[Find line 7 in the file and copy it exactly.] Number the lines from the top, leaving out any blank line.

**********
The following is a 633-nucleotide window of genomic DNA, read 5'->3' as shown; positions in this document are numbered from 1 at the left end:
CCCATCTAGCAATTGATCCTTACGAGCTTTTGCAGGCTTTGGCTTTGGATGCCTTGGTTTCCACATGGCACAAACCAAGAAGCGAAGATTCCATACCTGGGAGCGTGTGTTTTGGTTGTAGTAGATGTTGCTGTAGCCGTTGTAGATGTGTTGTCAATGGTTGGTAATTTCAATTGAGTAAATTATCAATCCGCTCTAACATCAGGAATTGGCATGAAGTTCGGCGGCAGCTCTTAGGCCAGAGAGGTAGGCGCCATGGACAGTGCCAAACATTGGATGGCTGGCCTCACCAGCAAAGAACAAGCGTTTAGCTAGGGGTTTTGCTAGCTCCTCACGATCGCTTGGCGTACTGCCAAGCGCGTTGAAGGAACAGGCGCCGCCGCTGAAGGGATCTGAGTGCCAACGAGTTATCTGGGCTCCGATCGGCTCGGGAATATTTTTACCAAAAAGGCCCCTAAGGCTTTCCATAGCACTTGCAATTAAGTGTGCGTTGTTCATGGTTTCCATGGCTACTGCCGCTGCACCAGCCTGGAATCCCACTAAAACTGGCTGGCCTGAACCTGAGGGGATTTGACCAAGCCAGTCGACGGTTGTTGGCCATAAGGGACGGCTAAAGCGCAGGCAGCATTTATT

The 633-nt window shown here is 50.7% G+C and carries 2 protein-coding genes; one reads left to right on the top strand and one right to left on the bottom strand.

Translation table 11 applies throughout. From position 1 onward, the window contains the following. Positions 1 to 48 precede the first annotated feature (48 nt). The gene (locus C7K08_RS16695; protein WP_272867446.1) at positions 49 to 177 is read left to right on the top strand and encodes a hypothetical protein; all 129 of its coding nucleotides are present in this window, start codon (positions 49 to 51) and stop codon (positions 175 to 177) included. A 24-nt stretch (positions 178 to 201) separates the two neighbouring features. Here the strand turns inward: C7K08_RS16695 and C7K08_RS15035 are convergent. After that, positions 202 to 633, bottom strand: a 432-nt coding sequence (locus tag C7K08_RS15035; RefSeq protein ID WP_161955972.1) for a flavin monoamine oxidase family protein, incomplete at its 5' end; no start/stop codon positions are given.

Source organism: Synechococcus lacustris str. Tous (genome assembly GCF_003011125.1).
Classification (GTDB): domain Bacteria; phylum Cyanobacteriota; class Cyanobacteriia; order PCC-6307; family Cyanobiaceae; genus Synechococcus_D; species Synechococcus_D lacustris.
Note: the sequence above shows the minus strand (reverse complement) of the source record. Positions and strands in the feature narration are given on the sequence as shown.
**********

Note: the sequence above shows the minus strand (reverse complement) of the source record. Positions and strands in the feature narration are given on the sequence as shown.